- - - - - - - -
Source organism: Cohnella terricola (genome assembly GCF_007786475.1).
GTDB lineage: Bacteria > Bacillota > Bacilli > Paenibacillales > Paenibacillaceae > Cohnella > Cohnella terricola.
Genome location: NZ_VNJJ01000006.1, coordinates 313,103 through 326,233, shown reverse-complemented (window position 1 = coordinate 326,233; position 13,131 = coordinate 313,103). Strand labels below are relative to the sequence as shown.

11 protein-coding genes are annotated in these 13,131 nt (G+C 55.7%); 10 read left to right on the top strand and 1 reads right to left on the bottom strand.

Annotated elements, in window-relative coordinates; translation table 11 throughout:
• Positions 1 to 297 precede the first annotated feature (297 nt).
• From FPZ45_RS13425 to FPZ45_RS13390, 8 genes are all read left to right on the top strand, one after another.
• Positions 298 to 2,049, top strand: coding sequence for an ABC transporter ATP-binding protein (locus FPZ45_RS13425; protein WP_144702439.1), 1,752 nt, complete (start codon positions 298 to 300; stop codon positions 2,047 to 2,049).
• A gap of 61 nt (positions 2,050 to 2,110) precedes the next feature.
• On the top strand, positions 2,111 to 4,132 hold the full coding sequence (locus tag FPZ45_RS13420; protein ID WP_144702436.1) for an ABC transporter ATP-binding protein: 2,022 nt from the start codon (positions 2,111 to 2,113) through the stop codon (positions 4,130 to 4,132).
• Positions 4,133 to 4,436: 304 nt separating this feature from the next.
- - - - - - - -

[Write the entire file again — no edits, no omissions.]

Source organism: Cohnella terricola (genome assembly GCF_007786475.1).
GTDB lineage: Bacteria > Bacillota > Bacilli > Paenibacillales > Paenibacillaceae > Cohnella > Cohnella terricola.
Genome location: NZ_VNJJ01000006.1, coordinates 313,103 through 326,233, shown reverse-complemented (window position 1 = coordinate 326,233; position 13,131 = coordinate 313,103). Strand labels below are relative to the sequence as shown.

11 protein-coding genes are annotated in these 13,131 nt (G+C 55.7%); 10 read left to right on the top strand and 1 reads right to left on the bottom strand.

Annotated elements, in window-relative coordinates; translation table 11 throughout:
• Positions 1 to 297 precede the first annotated feature (297 nt).
• From FPZ45_RS13425 to FPZ45_RS13390, 8 genes are all read left to right on the top strand, one after another.
• Positions 298 to 2,049, top strand: coding sequence for an ABC transporter ATP-binding protein (locus FPZ45_RS13425; protein WP_144702439.1), 1,752 nt, complete (start codon positions 298 to 300; stop codon positions 2,047 to 2,049).
• A gap of 61 nt (positions 2,050 to 2,110) precedes the next feature.
• On the top strand, positions 2,111 to 4,132 hold the full coding sequence (locus tag FPZ45_RS13420; protein ID WP_144702436.1) for an ABC transporter ATP-binding protein: 2,022 nt from the start codon (positions 2,111 to 2,113) through the stop codon (positions 4,130 to 4,132).
• Positions 4,133 to 4,436: 304 nt separating this feature from the next.